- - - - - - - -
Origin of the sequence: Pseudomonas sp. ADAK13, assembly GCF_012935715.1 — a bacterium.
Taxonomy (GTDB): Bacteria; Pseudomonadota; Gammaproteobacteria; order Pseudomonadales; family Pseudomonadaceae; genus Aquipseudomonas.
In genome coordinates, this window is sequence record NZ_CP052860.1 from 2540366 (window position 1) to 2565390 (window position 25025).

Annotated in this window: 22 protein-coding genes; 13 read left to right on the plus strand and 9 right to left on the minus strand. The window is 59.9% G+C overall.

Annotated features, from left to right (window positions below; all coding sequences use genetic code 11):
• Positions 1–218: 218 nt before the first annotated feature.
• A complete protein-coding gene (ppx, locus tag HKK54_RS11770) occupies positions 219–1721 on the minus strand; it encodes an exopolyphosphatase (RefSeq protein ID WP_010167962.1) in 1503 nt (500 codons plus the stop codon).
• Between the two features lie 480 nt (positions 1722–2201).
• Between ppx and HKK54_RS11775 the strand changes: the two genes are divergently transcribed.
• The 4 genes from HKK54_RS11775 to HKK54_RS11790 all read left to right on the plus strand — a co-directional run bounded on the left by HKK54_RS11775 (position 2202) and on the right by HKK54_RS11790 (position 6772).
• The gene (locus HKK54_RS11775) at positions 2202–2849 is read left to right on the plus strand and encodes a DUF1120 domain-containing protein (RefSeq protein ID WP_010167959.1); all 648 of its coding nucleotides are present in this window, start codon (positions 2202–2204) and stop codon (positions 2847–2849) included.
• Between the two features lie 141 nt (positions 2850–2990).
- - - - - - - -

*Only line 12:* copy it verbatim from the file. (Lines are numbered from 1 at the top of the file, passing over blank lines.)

• Between the two features lie 141 nt (positions 2850–2990).